The Fibre Channel Industry Association (FCIA) announced the completion of FCoE/8GFC Plugfest held recently at the University of New Hampshire Interoperability Lab (UNH-IOL). While it looks like many vendors are on top of FCOE/8G interop testing, several major vendors were conspicuously missing:
“Participating companies in the Plugfest included ATTO, Broadcom, Chelsio, Cisco, Emulex, Hewlett-Packard, Intel, Ixia, JDSU, LSI, Mellanox Technologies, NetApp, QLogic and SANBlaze Technology”.
Why is Multi-Vendor Interoperability Important?
As customers transition to virtualized and cloud environments and attempt to wring the most out of their existing technology, multi-protocol environments are inevitable. The single biggest hurdle to overcome in multi-protocol environments (FC, FCoE, iSCSI, etc) is intelligent scaling — and intelligent scaling requires interoperability between legacy and virtualized environments.
Standards-based architectures — The only way to ensure Interop!
Because most customer environments are heterogeneous in nature, a standards-based approach is paramount to enable intelligent scaling at reduced cost without forklift upgrades.
- Cisco participates in over 75+ standards bodies
- Cisco has been issued several thousand patents in networking hardware and software innovations over the last 25 years
- Cisco invests significant R&D effort in innovations, drives innovations into standards and invests in post-standards activity based on customer requirements Read More »
So, regardless of how demanding or finicky your CEO might be, I can guarantee three things he or she wants to find under the metaphorical tree this season: faster growth, higher margins and lower risk. Now, many IT are going to respond to this list by saying a) that someone else’s job and/or b) I can’t effect that stuff anyway. To response “A” I would argue that its everyone’s job. As far as response “B”, I would argue that you most definitely in a position to impact growth, margin and risk, but its a matter of connecting the dots.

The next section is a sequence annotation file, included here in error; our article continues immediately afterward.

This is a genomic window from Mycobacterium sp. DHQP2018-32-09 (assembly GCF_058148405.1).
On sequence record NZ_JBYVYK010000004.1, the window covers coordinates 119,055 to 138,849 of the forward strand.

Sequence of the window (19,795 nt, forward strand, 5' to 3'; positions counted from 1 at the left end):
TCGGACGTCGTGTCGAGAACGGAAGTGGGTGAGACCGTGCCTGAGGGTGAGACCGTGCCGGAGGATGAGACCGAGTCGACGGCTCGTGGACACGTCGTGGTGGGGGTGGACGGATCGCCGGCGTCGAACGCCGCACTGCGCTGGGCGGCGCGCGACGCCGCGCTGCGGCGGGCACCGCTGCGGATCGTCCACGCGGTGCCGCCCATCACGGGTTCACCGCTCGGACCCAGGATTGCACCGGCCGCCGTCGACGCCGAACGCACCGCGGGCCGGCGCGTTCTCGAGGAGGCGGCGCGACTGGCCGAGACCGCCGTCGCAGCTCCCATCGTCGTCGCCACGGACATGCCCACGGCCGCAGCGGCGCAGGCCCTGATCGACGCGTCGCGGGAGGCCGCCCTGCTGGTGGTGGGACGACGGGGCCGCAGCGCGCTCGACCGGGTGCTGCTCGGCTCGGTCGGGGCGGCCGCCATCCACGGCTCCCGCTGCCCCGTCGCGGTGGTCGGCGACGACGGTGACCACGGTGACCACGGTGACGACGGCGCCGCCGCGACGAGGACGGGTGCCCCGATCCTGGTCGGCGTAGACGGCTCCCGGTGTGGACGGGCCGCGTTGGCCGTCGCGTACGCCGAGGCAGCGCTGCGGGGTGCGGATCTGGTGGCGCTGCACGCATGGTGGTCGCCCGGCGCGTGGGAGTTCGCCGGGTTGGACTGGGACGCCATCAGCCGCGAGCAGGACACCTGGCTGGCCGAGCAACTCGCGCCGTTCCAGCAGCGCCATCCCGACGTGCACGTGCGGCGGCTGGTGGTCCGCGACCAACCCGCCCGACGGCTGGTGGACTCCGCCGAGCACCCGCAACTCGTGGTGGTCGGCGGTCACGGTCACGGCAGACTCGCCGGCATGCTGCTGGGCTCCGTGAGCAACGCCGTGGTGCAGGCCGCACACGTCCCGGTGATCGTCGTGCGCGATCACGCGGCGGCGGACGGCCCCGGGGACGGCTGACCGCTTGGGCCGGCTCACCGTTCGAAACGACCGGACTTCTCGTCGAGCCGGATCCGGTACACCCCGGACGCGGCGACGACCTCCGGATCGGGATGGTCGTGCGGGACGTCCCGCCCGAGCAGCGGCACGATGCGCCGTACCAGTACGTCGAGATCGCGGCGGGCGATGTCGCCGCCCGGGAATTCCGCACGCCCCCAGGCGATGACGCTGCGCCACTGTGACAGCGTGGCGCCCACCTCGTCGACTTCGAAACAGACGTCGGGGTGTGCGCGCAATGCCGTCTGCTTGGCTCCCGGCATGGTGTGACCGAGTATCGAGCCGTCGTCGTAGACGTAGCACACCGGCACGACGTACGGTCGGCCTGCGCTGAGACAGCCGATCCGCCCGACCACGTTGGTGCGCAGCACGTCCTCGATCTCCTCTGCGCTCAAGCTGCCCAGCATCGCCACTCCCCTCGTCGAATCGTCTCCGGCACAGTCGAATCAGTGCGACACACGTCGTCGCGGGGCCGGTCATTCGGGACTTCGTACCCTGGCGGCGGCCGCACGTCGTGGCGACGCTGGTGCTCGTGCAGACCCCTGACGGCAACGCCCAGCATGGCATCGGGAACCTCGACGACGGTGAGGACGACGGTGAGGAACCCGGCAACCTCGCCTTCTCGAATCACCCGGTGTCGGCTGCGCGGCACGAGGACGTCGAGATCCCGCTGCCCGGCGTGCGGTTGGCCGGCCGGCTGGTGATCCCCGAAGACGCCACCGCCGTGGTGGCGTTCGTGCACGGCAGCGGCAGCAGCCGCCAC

One of the driving forces behind Data Center Business Advantage was to help the CIO and his/her organization link their IT investment to business impact. From my own personal experiences, I find that IT folks tend have a great handle on technical benefits (32% brighter and shinier) and operational metrics (five-nines uptime) but often fail to establish how they have made life better for the company: what is the difference between four-nines and five-nines in terms of revenue impact, customer sat, or regulatory policy exposure–and is the return worth the investment. Case in point: a couple of years ago, I come home with a new AppleTV. Now I am a geek at heart and my wife puts up with me showing up with a lot of new gear, so I have a pretty good idea of how this will play out with her:
- Question: “How much did THAT cost?”
- Muttering about growing up and finding better things to spend the money on like new curtains or cat beds
However this time, things looked a little different… Read More »